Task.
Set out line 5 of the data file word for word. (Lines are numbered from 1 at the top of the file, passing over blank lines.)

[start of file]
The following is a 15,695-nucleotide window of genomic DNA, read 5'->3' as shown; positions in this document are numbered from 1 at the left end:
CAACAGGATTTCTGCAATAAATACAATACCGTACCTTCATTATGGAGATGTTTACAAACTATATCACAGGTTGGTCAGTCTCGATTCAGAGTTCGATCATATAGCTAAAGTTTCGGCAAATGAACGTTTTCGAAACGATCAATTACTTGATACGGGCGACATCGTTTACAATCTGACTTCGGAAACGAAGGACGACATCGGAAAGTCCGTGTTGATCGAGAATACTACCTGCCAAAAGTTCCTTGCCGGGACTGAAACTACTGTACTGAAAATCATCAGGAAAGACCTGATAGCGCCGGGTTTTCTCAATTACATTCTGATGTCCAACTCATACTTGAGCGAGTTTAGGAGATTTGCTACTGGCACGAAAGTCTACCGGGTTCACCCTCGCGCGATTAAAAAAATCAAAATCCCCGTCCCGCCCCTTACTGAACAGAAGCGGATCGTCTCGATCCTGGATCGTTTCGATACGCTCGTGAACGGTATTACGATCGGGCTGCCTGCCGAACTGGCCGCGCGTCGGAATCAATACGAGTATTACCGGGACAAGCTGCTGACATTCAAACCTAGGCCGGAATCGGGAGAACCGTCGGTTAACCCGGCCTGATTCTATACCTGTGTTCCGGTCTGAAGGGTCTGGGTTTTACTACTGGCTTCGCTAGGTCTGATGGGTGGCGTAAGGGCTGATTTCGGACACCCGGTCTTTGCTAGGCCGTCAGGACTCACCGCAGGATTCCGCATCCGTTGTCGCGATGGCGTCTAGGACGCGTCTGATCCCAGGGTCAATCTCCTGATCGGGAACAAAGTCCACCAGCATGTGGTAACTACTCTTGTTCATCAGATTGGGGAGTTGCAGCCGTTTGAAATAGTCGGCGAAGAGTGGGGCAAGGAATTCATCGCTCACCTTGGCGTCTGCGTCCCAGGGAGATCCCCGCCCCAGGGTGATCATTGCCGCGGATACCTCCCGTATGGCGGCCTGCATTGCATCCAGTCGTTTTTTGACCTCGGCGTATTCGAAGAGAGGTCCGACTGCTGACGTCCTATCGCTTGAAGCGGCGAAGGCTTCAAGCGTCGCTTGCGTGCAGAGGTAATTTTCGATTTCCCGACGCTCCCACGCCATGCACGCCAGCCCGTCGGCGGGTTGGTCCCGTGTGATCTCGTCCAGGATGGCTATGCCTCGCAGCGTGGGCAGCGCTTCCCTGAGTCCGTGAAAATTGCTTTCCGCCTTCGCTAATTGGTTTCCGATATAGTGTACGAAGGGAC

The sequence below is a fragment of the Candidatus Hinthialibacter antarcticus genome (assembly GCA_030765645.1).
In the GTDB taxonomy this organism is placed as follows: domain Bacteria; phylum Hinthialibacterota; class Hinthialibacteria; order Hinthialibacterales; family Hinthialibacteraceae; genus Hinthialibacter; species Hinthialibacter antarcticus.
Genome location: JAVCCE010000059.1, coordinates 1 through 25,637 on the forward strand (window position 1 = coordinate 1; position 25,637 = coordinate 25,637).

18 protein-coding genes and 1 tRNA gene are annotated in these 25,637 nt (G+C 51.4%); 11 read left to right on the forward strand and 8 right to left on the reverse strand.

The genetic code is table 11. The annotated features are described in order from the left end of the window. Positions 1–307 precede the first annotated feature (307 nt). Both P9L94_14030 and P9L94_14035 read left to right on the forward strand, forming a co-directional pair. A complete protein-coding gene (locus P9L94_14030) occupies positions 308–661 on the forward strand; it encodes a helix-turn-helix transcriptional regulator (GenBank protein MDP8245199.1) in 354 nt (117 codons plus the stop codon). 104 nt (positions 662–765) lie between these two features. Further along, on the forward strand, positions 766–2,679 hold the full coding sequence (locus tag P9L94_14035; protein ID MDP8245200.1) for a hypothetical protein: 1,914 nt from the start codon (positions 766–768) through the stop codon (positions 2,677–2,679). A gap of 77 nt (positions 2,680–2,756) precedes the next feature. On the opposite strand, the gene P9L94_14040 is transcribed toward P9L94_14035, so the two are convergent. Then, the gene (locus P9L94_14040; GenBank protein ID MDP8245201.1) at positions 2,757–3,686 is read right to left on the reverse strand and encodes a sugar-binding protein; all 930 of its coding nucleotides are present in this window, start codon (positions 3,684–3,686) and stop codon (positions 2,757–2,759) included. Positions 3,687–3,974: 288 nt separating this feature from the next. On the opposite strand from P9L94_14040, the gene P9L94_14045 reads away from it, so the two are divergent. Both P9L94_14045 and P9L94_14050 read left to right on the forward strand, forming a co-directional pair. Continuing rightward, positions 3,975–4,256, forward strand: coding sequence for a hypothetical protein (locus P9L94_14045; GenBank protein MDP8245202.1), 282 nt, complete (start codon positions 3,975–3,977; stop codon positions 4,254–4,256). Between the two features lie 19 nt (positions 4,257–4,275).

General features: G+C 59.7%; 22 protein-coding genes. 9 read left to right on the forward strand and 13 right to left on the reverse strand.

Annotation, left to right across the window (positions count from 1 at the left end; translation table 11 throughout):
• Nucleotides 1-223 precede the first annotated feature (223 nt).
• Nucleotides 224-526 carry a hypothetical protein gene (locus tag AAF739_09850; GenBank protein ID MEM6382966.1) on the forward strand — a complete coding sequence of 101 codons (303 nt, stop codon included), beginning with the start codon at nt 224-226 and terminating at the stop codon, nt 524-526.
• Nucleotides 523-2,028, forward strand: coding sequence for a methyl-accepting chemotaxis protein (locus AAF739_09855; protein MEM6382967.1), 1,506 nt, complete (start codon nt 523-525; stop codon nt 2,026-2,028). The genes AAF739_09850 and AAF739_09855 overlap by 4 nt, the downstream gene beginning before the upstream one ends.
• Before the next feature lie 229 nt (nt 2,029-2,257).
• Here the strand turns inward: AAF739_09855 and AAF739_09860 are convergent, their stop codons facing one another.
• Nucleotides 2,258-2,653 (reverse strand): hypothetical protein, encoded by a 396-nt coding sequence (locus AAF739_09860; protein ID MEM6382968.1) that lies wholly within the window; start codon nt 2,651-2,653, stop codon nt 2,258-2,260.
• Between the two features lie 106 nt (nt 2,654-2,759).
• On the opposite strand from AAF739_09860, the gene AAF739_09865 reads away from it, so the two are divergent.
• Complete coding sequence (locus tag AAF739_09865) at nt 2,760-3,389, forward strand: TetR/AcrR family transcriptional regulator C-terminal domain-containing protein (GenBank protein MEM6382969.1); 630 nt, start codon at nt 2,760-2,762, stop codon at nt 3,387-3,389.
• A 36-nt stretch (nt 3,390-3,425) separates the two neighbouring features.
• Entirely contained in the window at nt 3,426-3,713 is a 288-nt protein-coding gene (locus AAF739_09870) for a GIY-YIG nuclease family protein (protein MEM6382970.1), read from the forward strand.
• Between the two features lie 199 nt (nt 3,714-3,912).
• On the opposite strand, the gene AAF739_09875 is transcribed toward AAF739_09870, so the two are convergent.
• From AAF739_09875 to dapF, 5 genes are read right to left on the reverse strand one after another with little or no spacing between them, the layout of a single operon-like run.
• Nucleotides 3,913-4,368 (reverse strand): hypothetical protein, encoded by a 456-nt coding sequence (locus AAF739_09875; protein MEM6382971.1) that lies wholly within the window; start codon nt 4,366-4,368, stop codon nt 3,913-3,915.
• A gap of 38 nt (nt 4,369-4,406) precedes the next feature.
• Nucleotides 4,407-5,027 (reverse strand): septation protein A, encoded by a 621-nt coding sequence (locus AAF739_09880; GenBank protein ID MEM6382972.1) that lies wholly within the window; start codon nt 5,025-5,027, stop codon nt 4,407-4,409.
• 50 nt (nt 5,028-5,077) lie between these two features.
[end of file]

Genome location: JAVCCE010000059.1, coordinates 1 through 25,637 on the forward strand (window position 1 = coordinate 1; position 25,637 = coordinate 25,637).